You can report traffic signal problems and learn more about the City's improvements with signal timing.
Traffic Signals - 480-782-3454
The Manual on Uniform Traffic Control Devices (MUTCD) governs the use of traffic signals, street striping, roadside signs and work zone barricades nationwide. Some of the newest changes are the inclusion of pedestrian countdown times and the standardization of flashing left arrows.
Traffic Signal Timing
The City uses a traffic signal model program to help time traffic signals. Traffic counts consisting of tube counts taken for a 24-hour period and turning movement counts taken during 3 times of day are input into Synchro, a modeling program. Signal analysts and engineers then work to balance vehicle progression, favoring north and east in the morning and south and west in the evening, for optimal traffic flow. In general, the goal is to provide 3 out of 4 signals green for commute traffic. The City traffic signal system is continuously updated, and one third of the City is re-timed each year. Signal analysts at the Traffic Management Center also handle special issues, incidents and events to keep traffic running smoothly in Chandler. Most signals in the City operate on a 94-second cycle.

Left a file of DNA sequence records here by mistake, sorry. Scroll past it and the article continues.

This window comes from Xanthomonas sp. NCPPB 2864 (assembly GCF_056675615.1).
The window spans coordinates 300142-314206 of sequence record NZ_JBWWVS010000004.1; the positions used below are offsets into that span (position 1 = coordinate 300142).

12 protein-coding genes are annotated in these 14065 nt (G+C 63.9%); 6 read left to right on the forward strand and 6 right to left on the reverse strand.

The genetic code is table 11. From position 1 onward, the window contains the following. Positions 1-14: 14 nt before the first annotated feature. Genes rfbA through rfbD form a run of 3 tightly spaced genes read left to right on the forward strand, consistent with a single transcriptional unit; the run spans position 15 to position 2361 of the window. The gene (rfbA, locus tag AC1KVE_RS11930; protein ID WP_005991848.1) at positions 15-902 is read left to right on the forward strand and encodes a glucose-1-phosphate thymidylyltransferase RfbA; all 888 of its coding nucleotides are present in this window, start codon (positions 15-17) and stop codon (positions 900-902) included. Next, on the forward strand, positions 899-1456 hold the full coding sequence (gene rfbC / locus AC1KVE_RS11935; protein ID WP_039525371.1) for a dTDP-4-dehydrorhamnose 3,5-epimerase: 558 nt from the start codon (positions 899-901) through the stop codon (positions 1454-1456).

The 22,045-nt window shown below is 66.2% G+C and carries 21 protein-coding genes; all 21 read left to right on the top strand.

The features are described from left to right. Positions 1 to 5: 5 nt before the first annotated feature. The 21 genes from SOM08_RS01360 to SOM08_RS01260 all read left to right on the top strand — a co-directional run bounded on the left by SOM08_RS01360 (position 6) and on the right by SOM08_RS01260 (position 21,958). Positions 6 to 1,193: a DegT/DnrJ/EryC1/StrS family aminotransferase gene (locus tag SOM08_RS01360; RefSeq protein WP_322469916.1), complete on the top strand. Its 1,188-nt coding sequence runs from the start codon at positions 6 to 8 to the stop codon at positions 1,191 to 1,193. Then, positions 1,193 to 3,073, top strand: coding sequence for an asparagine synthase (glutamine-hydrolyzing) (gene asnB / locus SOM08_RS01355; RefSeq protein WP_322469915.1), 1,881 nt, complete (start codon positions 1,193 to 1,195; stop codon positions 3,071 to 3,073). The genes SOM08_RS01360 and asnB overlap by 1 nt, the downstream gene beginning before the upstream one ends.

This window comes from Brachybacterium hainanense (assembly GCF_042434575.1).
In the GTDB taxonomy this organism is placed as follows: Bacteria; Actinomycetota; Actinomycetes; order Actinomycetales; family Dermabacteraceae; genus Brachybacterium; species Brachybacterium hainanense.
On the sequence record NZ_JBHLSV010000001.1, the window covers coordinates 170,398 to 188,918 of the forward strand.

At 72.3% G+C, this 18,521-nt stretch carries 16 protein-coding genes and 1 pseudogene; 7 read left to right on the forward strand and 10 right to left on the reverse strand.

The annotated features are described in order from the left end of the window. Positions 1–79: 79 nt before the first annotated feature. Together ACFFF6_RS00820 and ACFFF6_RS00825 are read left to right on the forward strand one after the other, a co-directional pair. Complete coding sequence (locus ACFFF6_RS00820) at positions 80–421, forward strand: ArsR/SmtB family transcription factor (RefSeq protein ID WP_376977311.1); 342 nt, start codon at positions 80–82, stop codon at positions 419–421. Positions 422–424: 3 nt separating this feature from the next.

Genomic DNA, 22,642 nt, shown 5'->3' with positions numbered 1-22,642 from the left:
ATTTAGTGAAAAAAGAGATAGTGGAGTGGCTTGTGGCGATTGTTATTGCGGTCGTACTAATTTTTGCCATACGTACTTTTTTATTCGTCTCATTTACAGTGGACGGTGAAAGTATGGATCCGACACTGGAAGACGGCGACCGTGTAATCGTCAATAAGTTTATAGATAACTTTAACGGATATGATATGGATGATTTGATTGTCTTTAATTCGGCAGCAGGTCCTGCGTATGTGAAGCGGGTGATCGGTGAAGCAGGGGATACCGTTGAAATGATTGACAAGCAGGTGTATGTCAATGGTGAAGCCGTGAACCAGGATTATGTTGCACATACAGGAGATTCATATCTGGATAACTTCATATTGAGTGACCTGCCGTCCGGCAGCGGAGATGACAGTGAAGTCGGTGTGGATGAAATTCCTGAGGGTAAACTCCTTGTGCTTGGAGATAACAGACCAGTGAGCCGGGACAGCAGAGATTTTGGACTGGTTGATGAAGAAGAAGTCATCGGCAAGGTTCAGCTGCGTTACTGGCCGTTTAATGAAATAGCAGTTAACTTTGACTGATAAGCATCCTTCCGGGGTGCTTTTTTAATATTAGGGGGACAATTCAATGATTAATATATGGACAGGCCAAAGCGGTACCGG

The City uses electronic vehicle detection for traffic signals as oppose to magnetic induction from loops embedded in the roadway. The detection system notifies the traffic signal controller that a vehicle is waiting for a specific signal indication. Protected and permitted left turns in a designated left-turn bay and protected double-left turns are all programmed for minimum and maximum times, depending on traffic demand. The continued presence of vehicles in the detection area will extend a signal indication. At right-turn bays, the signal indication is delayed to allow the vehicle to make a right on red, where permitted, before it will turn green for the approach traffic. If, after 5 seconds, the vehicle is still at the signal, the controller will get "a call" to go green for that direction.
When a pedestrian approaches an intersection, they must push the pedestrian button to indicate their presence. The pushbutton then alerts the signal controller to extend the traffic signal cycle to accommodate the pedestrian. The white pedestrian symbol means it is OK to start across the street. The flashing hand means the pedestrian should not start across as time is not sufficient to cross the entire intersection. The City has approximately 30 intersections with countdown times that actually display the remaining time to safely cross